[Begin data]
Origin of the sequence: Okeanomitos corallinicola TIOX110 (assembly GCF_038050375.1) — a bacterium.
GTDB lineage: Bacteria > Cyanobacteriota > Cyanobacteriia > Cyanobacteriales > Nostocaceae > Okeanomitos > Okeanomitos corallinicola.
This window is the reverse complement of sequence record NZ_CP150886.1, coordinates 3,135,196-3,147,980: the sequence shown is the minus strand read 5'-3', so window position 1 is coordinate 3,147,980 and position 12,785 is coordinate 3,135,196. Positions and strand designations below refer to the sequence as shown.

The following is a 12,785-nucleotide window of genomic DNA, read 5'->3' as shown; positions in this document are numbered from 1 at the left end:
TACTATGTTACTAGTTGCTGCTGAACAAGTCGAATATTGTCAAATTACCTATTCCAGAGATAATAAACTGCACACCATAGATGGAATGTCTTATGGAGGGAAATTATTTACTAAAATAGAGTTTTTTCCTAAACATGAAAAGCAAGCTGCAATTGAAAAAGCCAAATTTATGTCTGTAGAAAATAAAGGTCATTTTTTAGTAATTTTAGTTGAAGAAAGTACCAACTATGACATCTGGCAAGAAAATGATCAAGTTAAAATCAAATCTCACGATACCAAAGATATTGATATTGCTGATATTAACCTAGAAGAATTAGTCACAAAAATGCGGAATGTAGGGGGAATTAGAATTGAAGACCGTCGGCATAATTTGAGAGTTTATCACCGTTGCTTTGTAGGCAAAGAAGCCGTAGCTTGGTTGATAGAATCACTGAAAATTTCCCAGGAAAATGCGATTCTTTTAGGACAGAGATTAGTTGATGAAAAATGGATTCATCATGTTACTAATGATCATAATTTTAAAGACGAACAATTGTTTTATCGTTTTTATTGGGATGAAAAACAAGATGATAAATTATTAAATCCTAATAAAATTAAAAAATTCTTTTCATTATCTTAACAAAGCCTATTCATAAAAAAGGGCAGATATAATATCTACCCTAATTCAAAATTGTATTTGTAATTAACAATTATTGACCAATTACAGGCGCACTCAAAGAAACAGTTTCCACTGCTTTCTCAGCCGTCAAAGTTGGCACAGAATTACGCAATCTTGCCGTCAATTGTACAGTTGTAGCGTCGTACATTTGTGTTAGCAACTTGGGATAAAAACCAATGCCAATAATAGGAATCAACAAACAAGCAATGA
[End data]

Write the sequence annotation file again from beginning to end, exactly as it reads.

Origin of the sequence: Okeanomitos corallinicola TIOX110 (assembly GCF_038050375.1) — a bacterium.
GTDB lineage: Bacteria > Cyanobacteriota > Cyanobacteriia > Cyanobacteriales > Nostocaceae > Okeanomitos > Okeanomitos corallinicola.
This window is the reverse complement of sequence record NZ_CP150886.1, coordinates 3,135,196-3,147,980: the sequence shown is the minus strand read 5'-3', so window position 1 is coordinate 3,147,980 and position 12,785 is coordinate 3,135,196. Positions and strand designations below refer to the sequence as shown.

The following is a 12,785-nucleotide window of genomic DNA, read 5'->3' as shown; positions in this document are numbered from 1 at the left end:
TACTATGTTACTAGTTGCTGCTGAACAAGTCGAATATTGTCAAATTACCTATTCCAGAGATAATAAACTGCACACCATAGATGGAATGTCTTATGGAGGGAAATTATTTACTAAAATAGAGTTTTTTCCTAAACATGAAAAGCAAGCTGCAATTGAAAAAGCCAAATTTATGTCTGTAGAAAATAAAGGTCATTTTTTAGTAATTTTAGTTGAAGAAAGTACCAACTATGACATCTGGCAAGAAAATGATCAAGTTAAAATCAAATCTCACGATACCAAAGATATTGATATTGCTGATATTAACCTAGAAGAATTAGTCACAAAAATGCGGAATGTAGGGGGAATTAGAATTGAAGACCGTCGGCATAATTTGAGAGTTTATCACCGTTGCTTTGTAGGCAAAGAAGCCGTAGCTTGGTTGATAGAATCACTGAAAATTTCCCAGGAAAATGCGATTCTTTTAGGACAGAGATTAGTTGATGAAAAATGGATTCATCATGTTACTAATGATCATAATTTTAAAGACGAACAATTGTTTTATCGTTTTTATTGGGATGAAAAACAAGATGATAAATTATTAAATCCTAATAAAATTAAAAAATTCTTTTCATTATCTTAACAAAGCCTATTCATAAAAAAGGGCAGATATAATATCTACCCTAATTCAAAATTGTATTTGTAATTAACAATTATTGACCAATTACAGGCGCACTCAAAGAAACAGTTTCCACTGCTTTCTCAGCCGTCAAAGTTGGCACAGAATTACGCAATCTTGCCGTCAATTGTACAGTTGTAGCGTCGTACATTTGTGTTAGCAACTTGGGATAAAAACCAATGCCAATAATAGGAATCAACAAACAAGCAATGA